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Hodgkin lymphoma or Hodgkin disease (HD) is a type of lymphoma and accounts for ~1% of all cancers. Hodgkin disease spreads contiguously and predictably along lymphatic pathways and is curable in ~90% of cases, depending on its stage and subtype.
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There is a bimodal distribution in the age of affected patients, with peaks in young adults (15-34 years) and older patients (>55 years).
The typical presentation is with painless lymphadenopathy. Systemic symptoms (B symptoms) such as night sweats and weight loss may be present.
An uncommon presentation described in Hodgkin lymphoma is pain in involved organs following alcohol consumption.
The disease is characterized by the presence of Reed-Sternberg cells (considered to be a type of B cell). These cells however only occupy a very small proportion (<5%) of the overall cell population of the affected lymph node. Contiguous spread is another feature. EBV infection is present in 40-80% depending on subtype 4.
There are five recognized histological subtypes, subdivided into two groups, classical and non-classical.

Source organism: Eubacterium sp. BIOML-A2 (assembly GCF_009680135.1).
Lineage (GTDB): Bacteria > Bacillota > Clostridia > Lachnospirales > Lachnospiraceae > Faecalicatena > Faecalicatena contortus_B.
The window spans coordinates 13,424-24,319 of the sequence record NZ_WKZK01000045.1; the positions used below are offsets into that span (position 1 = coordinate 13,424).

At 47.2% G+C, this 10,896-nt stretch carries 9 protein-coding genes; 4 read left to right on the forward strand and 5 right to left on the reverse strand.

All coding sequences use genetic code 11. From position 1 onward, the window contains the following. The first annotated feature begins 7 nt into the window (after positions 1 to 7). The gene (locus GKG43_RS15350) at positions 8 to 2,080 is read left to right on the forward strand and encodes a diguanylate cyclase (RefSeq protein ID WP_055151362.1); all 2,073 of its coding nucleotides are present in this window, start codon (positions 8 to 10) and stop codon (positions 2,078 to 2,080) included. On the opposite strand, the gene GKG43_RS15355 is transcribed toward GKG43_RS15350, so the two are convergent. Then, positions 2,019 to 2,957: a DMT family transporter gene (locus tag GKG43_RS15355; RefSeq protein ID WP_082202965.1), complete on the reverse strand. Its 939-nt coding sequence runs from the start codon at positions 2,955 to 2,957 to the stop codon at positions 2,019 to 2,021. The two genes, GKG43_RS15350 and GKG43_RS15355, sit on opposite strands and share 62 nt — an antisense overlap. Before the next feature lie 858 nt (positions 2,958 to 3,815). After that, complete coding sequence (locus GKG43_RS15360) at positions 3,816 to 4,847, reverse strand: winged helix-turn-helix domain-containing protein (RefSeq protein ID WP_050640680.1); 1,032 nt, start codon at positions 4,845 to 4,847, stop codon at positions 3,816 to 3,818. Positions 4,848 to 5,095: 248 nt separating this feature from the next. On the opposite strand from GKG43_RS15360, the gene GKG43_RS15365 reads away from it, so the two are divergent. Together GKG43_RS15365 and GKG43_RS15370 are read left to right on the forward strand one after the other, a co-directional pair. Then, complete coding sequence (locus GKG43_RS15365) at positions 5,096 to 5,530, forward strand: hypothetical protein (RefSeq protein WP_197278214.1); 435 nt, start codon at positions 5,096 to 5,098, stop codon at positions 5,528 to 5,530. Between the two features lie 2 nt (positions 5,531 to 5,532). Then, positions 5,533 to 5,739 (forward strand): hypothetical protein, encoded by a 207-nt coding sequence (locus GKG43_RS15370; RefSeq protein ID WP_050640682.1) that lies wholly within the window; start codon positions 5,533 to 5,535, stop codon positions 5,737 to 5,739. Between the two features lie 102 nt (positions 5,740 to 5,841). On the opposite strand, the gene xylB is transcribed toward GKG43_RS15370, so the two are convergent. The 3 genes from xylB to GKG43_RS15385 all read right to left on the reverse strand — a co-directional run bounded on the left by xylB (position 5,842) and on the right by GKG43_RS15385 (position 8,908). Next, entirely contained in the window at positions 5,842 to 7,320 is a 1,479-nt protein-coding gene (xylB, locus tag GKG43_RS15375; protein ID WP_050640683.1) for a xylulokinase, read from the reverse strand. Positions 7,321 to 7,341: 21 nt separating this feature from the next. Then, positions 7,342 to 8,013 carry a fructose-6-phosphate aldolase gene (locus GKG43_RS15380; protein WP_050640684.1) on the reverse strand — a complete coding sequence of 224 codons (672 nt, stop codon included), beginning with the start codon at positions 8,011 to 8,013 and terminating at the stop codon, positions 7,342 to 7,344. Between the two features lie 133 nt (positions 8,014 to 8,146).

Positive for CD15/CD30 and negative for CD20/CD45/EMA:
nodular sclerosing: ≈70%
mixed cellularity: ≈25%
lymphocyte depleted: <5%
Positive for CD 19, 20, 22, 79a/EMA and negative for CD15/CD30:
nodular lymphocyte predominant (nodular paragranuloma)
For classification of lymphomas see WHO classification of neoplasms of lymphoid tissues.
Hodgkin disease is usually almost entirely confined to the lymph nodes. It typically starts in the upper body (neck, armpits, chest).
Extranodal Hodgkin disease although uncommon may be found in any organ system, either as a primary manifestation or as dissemination of systemic disease. This distinction is important, as disseminated disease carries a poorer prognosis. Extranodal disease may occur via invasion of adjacent tissue or via hematogenous spread.
In contrast to other types of lymphoma, Hodgkin disease is usually characterized by a systematic nodal spread pattern making accurate staging important.
See main article: Hodgkin lymphoma staging.
Treatment and prognosis
Prognosis depends on stage as well as several other factors such as age, serological markers (ESR), presence of B symptoms, and histological tumor subtype:
nodular lymphocyte-predominant: best prognosis
lymphocyte depleted: worse prognosis
Treatment is dependent on the stage of the disease:
stage IIa and below: localized radiotherapy
stage IIb and above: chemotherapy +/- radiotherapy to sites of large tumor bulk
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